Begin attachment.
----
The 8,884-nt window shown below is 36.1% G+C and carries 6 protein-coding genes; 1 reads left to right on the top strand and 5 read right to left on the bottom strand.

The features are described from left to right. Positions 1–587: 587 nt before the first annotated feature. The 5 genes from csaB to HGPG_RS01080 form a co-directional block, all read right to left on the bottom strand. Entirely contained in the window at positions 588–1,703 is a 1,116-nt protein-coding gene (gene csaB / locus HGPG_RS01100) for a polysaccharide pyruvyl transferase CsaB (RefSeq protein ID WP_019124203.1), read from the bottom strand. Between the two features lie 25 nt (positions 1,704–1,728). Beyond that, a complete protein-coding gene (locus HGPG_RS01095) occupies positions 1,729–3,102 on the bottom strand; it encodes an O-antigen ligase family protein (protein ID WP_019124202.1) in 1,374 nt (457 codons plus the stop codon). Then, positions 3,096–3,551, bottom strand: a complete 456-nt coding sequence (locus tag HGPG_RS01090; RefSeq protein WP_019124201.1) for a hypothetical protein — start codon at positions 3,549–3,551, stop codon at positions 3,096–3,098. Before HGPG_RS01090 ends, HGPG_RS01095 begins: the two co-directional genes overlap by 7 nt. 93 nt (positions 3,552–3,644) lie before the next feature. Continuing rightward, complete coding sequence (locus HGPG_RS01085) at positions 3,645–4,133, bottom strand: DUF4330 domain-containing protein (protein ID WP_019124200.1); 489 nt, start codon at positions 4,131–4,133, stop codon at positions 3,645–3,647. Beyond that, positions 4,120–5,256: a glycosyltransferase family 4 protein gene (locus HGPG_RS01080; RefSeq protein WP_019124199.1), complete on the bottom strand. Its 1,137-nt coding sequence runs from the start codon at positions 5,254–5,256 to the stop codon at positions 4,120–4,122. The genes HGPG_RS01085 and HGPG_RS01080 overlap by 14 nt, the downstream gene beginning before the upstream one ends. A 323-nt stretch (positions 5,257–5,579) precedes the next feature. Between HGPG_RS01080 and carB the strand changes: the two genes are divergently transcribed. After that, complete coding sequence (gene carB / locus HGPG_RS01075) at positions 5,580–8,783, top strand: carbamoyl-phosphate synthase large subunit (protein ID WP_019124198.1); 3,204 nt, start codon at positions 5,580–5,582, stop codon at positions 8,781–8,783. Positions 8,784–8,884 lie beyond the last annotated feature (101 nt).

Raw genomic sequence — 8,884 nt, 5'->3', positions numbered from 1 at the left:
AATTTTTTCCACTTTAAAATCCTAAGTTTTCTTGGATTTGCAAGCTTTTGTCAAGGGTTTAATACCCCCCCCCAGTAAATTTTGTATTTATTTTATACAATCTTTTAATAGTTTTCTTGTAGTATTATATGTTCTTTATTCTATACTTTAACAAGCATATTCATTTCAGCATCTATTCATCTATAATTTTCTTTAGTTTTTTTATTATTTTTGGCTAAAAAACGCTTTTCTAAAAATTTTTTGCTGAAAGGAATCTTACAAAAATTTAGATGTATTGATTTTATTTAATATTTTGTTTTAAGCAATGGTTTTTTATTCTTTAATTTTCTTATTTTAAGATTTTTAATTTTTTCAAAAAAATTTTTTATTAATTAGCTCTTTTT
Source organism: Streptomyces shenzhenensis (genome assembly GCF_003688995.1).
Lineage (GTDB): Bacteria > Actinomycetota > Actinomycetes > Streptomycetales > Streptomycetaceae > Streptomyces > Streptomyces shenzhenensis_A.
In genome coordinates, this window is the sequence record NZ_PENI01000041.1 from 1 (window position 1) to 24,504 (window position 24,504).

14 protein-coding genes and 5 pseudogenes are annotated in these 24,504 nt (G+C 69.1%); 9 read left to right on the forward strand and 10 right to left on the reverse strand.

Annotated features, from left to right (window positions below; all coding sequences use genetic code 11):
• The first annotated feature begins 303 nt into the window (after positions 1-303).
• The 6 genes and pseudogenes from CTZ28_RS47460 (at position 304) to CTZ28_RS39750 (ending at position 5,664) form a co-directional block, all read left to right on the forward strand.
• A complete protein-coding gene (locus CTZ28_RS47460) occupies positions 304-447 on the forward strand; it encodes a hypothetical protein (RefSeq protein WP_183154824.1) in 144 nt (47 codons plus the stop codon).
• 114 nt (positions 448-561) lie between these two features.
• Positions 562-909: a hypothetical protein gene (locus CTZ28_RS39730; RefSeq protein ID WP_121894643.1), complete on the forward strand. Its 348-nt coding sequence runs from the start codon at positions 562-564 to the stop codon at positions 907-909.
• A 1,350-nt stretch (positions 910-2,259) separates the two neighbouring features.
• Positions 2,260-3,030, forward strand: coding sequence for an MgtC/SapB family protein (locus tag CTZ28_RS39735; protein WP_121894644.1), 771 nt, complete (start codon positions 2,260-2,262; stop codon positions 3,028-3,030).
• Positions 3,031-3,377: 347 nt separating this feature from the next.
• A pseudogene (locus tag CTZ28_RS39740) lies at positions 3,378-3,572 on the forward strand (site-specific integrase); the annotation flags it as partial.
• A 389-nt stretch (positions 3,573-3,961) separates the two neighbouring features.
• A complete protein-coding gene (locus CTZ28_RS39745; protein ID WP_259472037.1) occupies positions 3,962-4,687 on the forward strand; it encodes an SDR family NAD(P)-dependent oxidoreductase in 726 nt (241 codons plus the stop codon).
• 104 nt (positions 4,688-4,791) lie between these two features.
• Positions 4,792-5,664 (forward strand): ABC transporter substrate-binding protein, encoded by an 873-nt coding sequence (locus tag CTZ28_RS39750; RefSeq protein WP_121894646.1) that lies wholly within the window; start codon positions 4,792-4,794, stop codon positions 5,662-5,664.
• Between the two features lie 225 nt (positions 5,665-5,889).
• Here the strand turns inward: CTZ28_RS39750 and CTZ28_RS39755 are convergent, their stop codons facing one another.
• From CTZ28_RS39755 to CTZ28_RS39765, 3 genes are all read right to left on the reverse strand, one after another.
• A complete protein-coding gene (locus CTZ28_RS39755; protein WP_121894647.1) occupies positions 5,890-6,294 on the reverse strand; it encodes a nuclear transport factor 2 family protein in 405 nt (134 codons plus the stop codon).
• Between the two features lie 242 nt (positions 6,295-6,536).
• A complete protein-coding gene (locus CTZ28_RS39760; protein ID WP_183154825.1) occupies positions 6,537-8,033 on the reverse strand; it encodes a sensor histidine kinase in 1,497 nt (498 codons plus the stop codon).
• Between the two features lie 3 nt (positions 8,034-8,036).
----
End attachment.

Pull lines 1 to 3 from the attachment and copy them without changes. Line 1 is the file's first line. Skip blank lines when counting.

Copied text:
The 8,884-nt window shown below is 36.1% G+C and carries 6 protein-coding genes; 1 reads left to right on the top strand and 5 read right to left on the bottom strand.

The features are described from left to right. Positions 1–587: 587 nt before the first annotated feature. The 5 genes from csaB to HGPG_RS01080 form a co-directional block, all read right to left on the bottom strand. Entirely contained in the window at positions 588–1,703 is a 1,116-nt protein-coding gene (gene csaB / locus HGPG_RS01100) for a polysaccharide pyruvyl transferase CsaB (RefSeq protein ID WP_019124203.1), read from the bottom strand. Between the two features lie 25 nt (positions 1,704–1,728). Beyond that, a complete protein-coding gene (locus HGPG_RS01095) occupies positions 1,729–3,102 on the bottom strand; it encodes an O-antigen ligase family protein (protein ID WP_019124202.1) in 1,374 nt (457 codons plus the stop codon). Then, positions 3,096–3,551, bottom strand: a complete 456-nt coding sequence (locus tag HGPG_RS01090; RefSeq protein WP_019124201.1) for a hypothetical protein — start codon at positions 3,549–3,551, stop codon at positions 3,096–3,098. Before HGPG_RS01090 ends, HGPG_RS01095 begins: the two co-directional genes overlap by 7 nt. 93 nt (positions 3,552–3,644) lie before the next feature. Continuing rightward, complete coding sequence (locus HGPG_RS01085) at positions 3,645–4,133, bottom strand: DUF4330 domain-containing protein (protein ID WP_019124200.1); 489 nt, start codon at positions 4,131–4,133, stop codon at positions 3,645–3,647. Beyond that, positions 4,120–5,256: a glycosyltransferase family 4 protein gene (locus HGPG_RS01080; RefSeq protein WP_019124199.1), complete on the bottom strand. Its 1,137-nt coding sequence runs from the start codon at positions 5,254–5,256 to the stop codon at positions 4,120–4,122. The genes HGPG_RS01085 and HGPG_RS01080 overlap by 14 nt, the downstream gene beginning before the upstream one ends. A 323-nt stretch (positions 5,257–5,579) precedes the next feature. Between HGPG_RS01080 and carB the strand changes: the two genes are divergently transcribed. After that, complete coding sequence (gene carB / locus HGPG_RS01075) at positions 5,580–8,783, top strand: carbamoyl-phosphate synthase large subunit (protein ID WP_019124198.1); 3,204 nt, start codon at positions 5,580–5,582, stop codon at positions 8,781–8,783. Positions 8,784–8,884 lie beyond the last annotated feature (101 nt).

Raw genomic sequence — 8,884 nt, 5'->3', positions numbered from 1 at the left: